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Sin and Cos frequency Question

  1. Apr 30, 2010 #1
    Hi, if cosine and sine waves are exactly the same wave except cosine starts earlier in time, why do they have different Fourier Transforms? I know the cos would have an impulse at f=Fc with amplitude of 1, and sin would have an impulse at f=Fc and amplitude of 1/j. I don't understand why the amplitude of the sine goes complex in the amplitude spectrum just from having a different phase.

    Hope you guys can explain it to me :)
  2. jcsd
  3. May 1, 2010 #2


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    The MAGNITUDE of the Fourier Transform (|F(w)|) remains the same. The phase is what changes, according to the translation property:

    You can try this for yourself when you compare the Fourier transform of cos(x-pi/2) with the transform of sin(x), realizing that they have exactly the same graph.

    When you say the amplitude changes (by a factor of j) realize that the magnitude hasn't changed, but phase has.
  4. May 1, 2010 #3
    From a heuristic point of view, a Fourier transform is invertible; there is no information lost. The Fourier transform of a Fourier transform returns the original function (or is it the negative of it?) Something has to encode phase information to distinguish cos from sin. As phi increases from 0 to 2pi the amplitude of cos(x+phi) rotates through the complex plane.
  5. May 2, 2010 #4
    So basically if you take the FT of sin(2piFct) you'd get 2 impulses, one at f=-Fc with amplitude of -1/(2j), and one at f=Fc with amplitude +1/(2j).

    So in the single sided spectrum you'd get an impulse with f=Fc and magnitude 1/j.

    Does this mean that the amplitude is actually 1, but with a phase of pi/2 (because 1/j is on the +ve imaginary axis which corresponds to pi/2)?

    But what if you multiply 1/j by j/j, you'd end up with -j which would then mean you have an amplitude of 1 with a phase of 3pi/2 because it's now on the -ve imaginary axis?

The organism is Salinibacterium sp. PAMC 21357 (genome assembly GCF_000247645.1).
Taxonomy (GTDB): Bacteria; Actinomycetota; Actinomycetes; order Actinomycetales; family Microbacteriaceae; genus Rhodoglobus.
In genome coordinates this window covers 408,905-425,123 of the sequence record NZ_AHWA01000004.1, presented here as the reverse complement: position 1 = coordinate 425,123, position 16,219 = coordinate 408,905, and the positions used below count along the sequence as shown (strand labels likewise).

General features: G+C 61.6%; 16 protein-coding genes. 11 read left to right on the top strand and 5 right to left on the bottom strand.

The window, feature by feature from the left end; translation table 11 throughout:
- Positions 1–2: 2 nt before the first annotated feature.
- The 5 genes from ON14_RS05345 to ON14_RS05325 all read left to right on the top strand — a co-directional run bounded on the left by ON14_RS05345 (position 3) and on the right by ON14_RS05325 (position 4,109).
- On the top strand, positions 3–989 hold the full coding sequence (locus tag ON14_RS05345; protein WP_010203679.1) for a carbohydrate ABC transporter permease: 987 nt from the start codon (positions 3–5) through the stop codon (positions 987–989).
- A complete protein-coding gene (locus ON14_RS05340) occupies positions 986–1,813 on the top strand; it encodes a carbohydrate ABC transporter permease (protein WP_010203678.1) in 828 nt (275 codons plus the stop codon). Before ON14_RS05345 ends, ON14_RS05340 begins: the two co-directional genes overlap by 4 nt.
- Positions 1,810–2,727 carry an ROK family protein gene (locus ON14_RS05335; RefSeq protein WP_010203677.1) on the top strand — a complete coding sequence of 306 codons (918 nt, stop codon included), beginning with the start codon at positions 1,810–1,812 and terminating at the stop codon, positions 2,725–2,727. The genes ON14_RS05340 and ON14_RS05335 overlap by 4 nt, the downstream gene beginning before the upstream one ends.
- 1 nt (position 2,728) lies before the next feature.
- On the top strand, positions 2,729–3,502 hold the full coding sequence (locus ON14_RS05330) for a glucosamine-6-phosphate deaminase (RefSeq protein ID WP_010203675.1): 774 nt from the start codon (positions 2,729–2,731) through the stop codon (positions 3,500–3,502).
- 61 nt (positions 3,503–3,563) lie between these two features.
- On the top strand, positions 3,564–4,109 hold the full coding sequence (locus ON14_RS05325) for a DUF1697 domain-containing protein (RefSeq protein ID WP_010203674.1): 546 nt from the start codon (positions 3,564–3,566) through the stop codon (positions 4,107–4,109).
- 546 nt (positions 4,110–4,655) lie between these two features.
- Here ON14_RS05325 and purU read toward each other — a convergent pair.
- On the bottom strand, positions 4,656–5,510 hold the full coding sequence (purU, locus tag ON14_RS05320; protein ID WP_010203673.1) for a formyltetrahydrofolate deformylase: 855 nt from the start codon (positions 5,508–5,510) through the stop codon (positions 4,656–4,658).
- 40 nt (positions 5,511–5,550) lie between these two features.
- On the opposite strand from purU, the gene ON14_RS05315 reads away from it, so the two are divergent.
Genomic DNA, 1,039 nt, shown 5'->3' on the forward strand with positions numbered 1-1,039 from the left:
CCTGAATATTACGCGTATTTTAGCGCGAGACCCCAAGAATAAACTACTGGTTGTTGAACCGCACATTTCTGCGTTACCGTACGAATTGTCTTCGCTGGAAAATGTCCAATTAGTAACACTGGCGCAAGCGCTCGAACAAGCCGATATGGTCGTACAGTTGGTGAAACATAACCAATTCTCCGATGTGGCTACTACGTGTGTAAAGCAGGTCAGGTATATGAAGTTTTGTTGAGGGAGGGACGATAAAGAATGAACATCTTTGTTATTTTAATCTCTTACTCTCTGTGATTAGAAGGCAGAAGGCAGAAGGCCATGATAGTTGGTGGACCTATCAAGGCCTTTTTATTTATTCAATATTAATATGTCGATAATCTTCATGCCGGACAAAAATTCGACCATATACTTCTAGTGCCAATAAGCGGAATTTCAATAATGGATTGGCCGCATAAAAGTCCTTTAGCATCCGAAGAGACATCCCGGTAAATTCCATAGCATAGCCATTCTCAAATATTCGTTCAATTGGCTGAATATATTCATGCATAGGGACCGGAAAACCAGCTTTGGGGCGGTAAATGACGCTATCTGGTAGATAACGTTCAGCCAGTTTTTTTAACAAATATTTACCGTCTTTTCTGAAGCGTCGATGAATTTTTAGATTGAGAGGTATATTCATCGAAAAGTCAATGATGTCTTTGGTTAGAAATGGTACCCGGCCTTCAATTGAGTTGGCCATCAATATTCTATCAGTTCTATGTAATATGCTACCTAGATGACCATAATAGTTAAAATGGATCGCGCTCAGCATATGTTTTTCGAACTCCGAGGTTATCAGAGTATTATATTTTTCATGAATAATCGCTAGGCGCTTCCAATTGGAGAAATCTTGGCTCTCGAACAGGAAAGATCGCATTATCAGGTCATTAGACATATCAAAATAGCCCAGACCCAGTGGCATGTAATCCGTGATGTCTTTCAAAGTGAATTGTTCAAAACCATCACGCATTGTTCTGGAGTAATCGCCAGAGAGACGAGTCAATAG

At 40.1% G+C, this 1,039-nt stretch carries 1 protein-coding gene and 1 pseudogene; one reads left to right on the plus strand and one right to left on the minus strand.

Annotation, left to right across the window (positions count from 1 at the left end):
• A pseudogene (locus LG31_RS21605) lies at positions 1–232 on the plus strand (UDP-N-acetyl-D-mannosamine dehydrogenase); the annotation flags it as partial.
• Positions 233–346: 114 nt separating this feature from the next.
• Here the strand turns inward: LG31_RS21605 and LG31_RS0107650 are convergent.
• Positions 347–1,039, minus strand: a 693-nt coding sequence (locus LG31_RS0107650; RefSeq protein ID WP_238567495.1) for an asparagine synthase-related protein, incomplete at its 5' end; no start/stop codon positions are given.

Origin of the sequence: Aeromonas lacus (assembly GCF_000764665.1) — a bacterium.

6. May 2, 2010 #5
    Wait I think I get it now. So if you take the FT of sin(2piFct) you can see from the frequency domain that your function is made up of one Cosine with a frequency of f=Fc, and with an amplitude of 1, and with a phase of pi/2 or 3pi/2 (since cos(pi/2)=cos(3pi/2)=0).
  7. May 2, 2010 #6
    Yes, 1/j = -j.

    Rather than trust memory, I used Mathematica which came up with the following:

    The transform of sin(2pi Fc t) has an amplitude of j sqrt(pi/2) DiracDelta at f=Fc,
    The amplitude is -j sqrt(pi/2) DiracDelta at f=-Fc, where Fc is positive, real.

    Essentially you're in agreement. Your phases agree. I don't what a unit impulse amplitude should be.

    To establish a unit impulse you might use

    FourierTransform[Exp(-j t omega)= Sqrt(2/pi) DiracDelta(omega-1),

    or you may already using something different.
  8. May 2, 2010 #7
    For your double sided spectrum, how did you get -j sqrt(pi/2) at f=-Fc. Isn't the amplitude just -1/(2j) (from Euler's Formula) ?
  9. May 2, 2010 #8
    A Fourier transform can be defined in several ways. The choice of defintion effects the amplitude. Mathematica uses

    F(omega) = 1/(Sqrt[2pi]) Integral[f(t)ej omega t] dt

    This is why I was questioning what a unit impulse was in your definition.
  10. May 3, 2010 #9
    ahk, that's a bit different to what we got taught in Signal Theory.
    Here's the formula we use:

    G(f)=\int_{-\infty}^{\infty }g(t)e^{-j2\pi ft}dt[/tex]

    A unit impulse (from what my lecturer says) is just a straight line with amplitude of 1 at a certain frequency Fc.
  11. May 3, 2010 #10
    OK. I errored and left the negative sign out of the exponent by the way. omega = 2 pi F, so that is unchanged.

    The unit amplitude should be a scaled Dirac delta function. A Dirac delta function has unit area and zero width. So a pure sine wave has "infinite amplitude". Normalizing this to one doesn't make a lot of sense to me unless you are only dealing with linear combinations of sine waves. Talk to your lecturer about this.
  12. May 3, 2010 #11
    This is something my lecturer couldn't even explain. Apparantely a dirac delta function aka unit impulse, has infinite amplitude and 0 width, with unit area.

    So why do they talk about sin and cos functions having a frequency content with 2 impulse functions with a height of 1/2 or 1/(2j) when the height has to be infinite?
  13. May 3, 2010 #12
    Let's look at the impulse areas instead. In your units each impulse has an area of one half. The total area is one.

    |j/2| Integral[Dirac Delta] + |-j/2| Integral[Dirac Delta]

    The integral is taken over all frequencies.
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